Rape Offence in UK Law

Leading Cases
  • R v Olugboja
    • Court of Appeal (Criminal Division)
    • 17 June 1981

    We do not think that the issue of consent should be left to a jury without some further direction. What this should be will depend on the circumstances of each case. In the majority of cases, where the allegation is that the intercourse was had by force or the fear of force, such a direction coupled with specific references to and comments on the evidence relevant to the absence of real consent will clearly suffice.

  • R v Keith Anthony Stocker
    • Court of Appeal (Criminal Division)
    • 13 November 2013

    In our judgment, there is a clear judicial and legislative steer away from quashing an indictment and allowing appeals on the basis of a purely technical defect. The overriding objective of the Criminal Justice System is to do justice- to ensure the acquittal of the innocent and the conviction of the guilty. To that end, procedural and technical points should be taken at the time of the trial when they can be properly and fairly addressed.

    The clear purpose of Rule 14 (2) is to ensure that an accused has sufficient information to know the case he has to meet and for all parties to know which statutory provisions apply. Everyone understood and proceeded upon the basis that the appellant was charged with an offence under the 2003 Act committed in 2007 or 2008. The appellant and his legal representatives knew all they needed to know about the case he had to meet and any relevant statutory provisions which applied.

    Thus, from beginning to end of the process, the charge here was, in substance, one of rape under the 2003 Act. As far as the judge, jury, prosecution and defence were concerned the appellant was tried on and convicted of the right offence (rape) under the right Act. The appellant was properly before the Crown Court, the indictment was in every other respect in proper form and, therefore, valid, and the Particulars of Offence could and did support a conviction of rape contrary to the 2003 Act.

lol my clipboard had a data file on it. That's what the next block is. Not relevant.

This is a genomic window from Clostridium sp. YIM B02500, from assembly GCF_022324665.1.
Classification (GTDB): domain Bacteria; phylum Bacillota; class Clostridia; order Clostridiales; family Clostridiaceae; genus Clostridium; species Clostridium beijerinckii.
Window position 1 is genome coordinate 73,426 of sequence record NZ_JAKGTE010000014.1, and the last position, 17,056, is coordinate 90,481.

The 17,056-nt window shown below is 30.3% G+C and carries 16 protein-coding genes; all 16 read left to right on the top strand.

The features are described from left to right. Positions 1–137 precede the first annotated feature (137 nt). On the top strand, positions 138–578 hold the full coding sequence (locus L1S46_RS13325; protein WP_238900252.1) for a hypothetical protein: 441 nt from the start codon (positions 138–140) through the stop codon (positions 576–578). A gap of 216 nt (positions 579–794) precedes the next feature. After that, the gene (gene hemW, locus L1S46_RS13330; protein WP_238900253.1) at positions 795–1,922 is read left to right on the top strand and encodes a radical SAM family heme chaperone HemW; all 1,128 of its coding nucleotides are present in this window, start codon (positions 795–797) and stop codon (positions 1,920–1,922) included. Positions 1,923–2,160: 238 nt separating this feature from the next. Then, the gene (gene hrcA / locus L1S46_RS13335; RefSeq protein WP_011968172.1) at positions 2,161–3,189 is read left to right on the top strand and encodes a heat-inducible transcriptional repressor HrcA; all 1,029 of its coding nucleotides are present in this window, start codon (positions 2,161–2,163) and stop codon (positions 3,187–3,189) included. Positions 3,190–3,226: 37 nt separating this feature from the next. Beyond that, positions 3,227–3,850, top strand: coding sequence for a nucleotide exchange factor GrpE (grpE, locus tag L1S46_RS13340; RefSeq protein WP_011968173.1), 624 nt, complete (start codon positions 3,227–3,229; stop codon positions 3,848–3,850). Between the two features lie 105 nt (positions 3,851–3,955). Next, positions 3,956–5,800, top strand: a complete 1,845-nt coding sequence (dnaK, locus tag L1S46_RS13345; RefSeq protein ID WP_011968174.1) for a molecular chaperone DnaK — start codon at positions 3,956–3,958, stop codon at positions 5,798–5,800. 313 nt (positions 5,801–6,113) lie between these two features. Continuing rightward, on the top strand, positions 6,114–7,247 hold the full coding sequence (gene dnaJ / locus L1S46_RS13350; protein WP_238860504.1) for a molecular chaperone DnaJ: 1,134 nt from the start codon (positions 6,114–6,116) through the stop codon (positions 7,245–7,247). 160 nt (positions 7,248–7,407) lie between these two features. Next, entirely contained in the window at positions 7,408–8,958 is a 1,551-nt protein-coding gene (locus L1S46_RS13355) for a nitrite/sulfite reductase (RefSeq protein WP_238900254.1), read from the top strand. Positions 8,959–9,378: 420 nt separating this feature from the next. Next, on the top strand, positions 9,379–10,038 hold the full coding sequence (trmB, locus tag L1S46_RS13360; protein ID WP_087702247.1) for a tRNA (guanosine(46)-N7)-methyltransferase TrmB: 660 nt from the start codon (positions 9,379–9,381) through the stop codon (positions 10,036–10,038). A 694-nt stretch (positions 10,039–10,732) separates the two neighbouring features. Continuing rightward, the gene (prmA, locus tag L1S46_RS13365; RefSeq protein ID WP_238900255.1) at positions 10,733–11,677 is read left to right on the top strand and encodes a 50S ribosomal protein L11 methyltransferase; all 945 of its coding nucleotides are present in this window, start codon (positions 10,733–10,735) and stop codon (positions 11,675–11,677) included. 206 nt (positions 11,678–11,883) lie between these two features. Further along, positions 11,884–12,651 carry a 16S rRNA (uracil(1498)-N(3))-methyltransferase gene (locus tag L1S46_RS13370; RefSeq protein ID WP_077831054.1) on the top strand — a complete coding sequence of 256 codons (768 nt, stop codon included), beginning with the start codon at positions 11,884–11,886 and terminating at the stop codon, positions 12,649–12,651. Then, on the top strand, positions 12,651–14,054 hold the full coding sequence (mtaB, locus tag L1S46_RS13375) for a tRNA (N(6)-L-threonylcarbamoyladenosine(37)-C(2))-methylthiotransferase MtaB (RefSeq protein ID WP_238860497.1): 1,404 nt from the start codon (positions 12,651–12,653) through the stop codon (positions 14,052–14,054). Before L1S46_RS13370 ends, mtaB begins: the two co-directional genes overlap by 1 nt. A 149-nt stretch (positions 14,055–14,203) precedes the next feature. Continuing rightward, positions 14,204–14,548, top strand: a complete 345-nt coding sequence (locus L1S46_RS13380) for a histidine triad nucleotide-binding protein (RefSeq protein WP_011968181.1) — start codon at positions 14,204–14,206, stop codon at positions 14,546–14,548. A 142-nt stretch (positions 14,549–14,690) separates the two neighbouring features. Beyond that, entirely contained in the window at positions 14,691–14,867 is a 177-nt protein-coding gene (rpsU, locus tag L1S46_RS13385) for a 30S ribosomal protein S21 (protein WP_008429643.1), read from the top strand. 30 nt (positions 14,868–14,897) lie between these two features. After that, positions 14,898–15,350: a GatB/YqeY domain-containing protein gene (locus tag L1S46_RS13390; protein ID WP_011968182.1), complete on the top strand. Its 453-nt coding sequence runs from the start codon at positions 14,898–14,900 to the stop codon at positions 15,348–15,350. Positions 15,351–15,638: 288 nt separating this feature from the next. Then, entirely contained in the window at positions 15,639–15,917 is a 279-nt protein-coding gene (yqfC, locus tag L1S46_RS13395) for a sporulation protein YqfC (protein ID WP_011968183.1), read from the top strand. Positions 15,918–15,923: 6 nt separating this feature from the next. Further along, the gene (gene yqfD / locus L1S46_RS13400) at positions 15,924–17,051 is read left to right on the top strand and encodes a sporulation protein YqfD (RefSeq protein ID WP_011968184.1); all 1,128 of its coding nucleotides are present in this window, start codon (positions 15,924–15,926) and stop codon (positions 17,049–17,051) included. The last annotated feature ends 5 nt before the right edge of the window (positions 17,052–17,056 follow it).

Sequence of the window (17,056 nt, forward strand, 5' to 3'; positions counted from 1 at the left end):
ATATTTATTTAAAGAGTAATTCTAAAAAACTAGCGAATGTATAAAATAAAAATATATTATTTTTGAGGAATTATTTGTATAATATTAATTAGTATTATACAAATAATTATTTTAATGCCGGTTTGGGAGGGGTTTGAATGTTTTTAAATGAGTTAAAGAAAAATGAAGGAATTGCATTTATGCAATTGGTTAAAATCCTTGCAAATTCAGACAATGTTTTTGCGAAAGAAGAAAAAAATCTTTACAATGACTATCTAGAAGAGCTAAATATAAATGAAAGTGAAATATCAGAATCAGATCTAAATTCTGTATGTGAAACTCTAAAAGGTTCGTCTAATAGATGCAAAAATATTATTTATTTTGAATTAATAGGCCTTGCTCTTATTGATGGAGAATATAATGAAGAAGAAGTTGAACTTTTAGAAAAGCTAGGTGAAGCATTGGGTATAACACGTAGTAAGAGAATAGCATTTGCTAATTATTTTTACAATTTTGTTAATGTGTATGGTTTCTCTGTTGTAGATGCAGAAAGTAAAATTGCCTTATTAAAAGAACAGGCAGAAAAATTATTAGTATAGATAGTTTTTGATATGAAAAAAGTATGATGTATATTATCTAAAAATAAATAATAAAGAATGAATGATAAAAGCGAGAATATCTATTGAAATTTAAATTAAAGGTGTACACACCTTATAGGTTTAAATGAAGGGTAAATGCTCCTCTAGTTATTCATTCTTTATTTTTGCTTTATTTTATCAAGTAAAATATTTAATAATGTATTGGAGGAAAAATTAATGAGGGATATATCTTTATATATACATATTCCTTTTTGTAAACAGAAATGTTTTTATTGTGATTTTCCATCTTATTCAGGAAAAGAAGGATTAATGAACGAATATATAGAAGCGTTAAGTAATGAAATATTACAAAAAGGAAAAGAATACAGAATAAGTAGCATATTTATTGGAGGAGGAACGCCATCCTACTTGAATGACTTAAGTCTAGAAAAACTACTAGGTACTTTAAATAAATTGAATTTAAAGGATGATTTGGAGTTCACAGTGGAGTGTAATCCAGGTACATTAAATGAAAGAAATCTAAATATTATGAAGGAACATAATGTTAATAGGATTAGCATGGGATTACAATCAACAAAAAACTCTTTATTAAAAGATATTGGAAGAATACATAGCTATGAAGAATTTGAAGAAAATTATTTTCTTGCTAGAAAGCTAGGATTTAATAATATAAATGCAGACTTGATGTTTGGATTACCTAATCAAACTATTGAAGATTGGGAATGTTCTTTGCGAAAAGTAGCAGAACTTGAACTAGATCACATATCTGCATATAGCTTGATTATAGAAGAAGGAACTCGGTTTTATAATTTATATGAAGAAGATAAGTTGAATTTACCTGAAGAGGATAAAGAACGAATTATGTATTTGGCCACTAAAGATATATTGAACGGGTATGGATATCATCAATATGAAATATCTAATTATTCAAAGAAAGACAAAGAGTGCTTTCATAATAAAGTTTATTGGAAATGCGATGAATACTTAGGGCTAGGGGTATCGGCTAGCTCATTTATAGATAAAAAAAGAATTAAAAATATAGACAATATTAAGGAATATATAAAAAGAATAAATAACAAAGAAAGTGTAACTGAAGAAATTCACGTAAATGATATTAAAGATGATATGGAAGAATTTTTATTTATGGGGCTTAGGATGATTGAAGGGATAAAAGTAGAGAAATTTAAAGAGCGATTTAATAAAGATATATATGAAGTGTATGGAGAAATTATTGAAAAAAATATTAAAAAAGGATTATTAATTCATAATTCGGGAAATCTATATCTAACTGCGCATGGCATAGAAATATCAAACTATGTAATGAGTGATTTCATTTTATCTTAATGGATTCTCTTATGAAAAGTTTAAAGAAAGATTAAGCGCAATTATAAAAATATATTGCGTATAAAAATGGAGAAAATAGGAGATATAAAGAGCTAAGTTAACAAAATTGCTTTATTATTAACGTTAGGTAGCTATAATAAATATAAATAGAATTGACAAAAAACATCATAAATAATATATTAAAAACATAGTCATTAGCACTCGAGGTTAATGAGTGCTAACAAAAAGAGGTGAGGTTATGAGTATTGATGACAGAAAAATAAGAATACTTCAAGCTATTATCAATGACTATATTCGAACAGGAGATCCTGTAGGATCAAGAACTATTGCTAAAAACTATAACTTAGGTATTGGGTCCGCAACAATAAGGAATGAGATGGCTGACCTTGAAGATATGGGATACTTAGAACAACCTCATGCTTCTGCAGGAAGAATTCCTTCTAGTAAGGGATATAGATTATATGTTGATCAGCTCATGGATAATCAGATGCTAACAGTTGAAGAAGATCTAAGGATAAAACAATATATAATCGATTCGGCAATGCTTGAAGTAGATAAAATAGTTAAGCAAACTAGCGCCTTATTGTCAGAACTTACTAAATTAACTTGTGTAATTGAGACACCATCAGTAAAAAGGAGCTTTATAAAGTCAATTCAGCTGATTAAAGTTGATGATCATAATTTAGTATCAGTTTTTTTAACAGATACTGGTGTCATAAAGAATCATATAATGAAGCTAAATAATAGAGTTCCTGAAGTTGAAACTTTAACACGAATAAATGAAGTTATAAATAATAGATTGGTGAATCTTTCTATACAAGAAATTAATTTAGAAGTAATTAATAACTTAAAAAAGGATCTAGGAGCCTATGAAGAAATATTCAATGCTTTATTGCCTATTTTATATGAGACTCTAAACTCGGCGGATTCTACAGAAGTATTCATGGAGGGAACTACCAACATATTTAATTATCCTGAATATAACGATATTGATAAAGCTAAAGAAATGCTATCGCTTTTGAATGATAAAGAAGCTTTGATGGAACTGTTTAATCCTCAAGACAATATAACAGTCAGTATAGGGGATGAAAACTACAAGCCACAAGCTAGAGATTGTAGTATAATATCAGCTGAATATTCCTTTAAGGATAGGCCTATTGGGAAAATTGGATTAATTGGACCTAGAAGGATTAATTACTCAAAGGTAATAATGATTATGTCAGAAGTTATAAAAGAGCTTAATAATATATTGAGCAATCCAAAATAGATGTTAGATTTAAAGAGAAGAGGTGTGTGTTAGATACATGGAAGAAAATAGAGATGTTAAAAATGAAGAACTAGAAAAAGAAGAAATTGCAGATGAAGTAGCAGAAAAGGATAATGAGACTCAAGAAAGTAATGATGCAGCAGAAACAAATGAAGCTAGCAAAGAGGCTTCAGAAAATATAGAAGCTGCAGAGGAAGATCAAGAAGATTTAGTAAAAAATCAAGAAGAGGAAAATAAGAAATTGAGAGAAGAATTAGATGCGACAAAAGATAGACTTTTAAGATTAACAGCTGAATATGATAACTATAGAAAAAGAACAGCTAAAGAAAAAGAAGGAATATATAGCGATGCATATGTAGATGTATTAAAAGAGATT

• R v A (No 2)
    • House of Lords
    • 17 May 2001

    In accordance with the will of Parliament as reflected in section 3 it will sometimes be necessary to adopt an interpretation which linguistically may appear strained. The techniques to be used will not only involve the reading down of express language in a statute but also the implication of provisions. A declaration of incompatibility is a measure of last resort. It must be avoided unless it is plainly impossible to do so.

  • R (F) v DPP
    • Queen's Bench Division (Administrative Court)
    • 24 April 2013

    The evidence relating to "choice" and the "freedom" to make any particular choice must be approached in a broad commonsense way. Contrary to her wishes, and knowing that she would not have consented, and did not consent to penetration or the continuation of penetration if she had any inkling of his intention, he deliberately ejaculated within her vagina.

  • R v Viola
    • Court of Appeal (Criminal Division)
    • 10 May 1982

    "(1) If at a trial any person is for the time being charged with a rape offence to which he pleads not guilty, then, except with the leave of the judge, no evidence and no question in cross-examination shall be adduced or asked at the trial, by or on behalf of any defendant at the trial, about any sexual experience of a complainant with a person other than that defendant.

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  • Sexual Offences (Amendment) Act 1976
    • UK Non-devolved
    • January 01, 1976
    ... . . Sexual Offences(Amendment) Act 1976 1976 CHAPTER 82 . An Act to amend the law relating to rape. . Be it enacted by the Queen's most Excellent Majesty, by and with the advice and consent of the Lords Spiritual and Temporal, and Commons, in this ......
  • Modern Slavery Act 2015
    • UK Non-devolved
    • January 01, 2015
    ...... 1 . Offences PART 1 . Offences . Offences Offences . S-1 . Slavery, servitude and ... . section 1 (rape). . . section 2 (assault by penetration). . . section 3 (sexual ......
  • Sentencing Act 2020
    • UK Non-devolved
    • January 01, 2020
    ...... Sentencing Code does not apply where a person is convicted of an offence before the commencement date. . (2) Accordingly, any provision that ... (a) section 5 (rape of a child under 13); . (b) section 6 (assault of a child under 13 by ......
  • Sexual Offences Act 2003
    • UK Non-devolved
    • January 01, 2003
    ......present Parliament assembled, and by the authority of the same, as. follows:— . 1 . Sexual Offences Part 1 . Sexual Offences . Rape Rape. . S-1 . Rape 1 Rape . . (1) A person (A) commits an offence if— . . (a) he intentionally penetrates the vagina, anus or mouth of. ......
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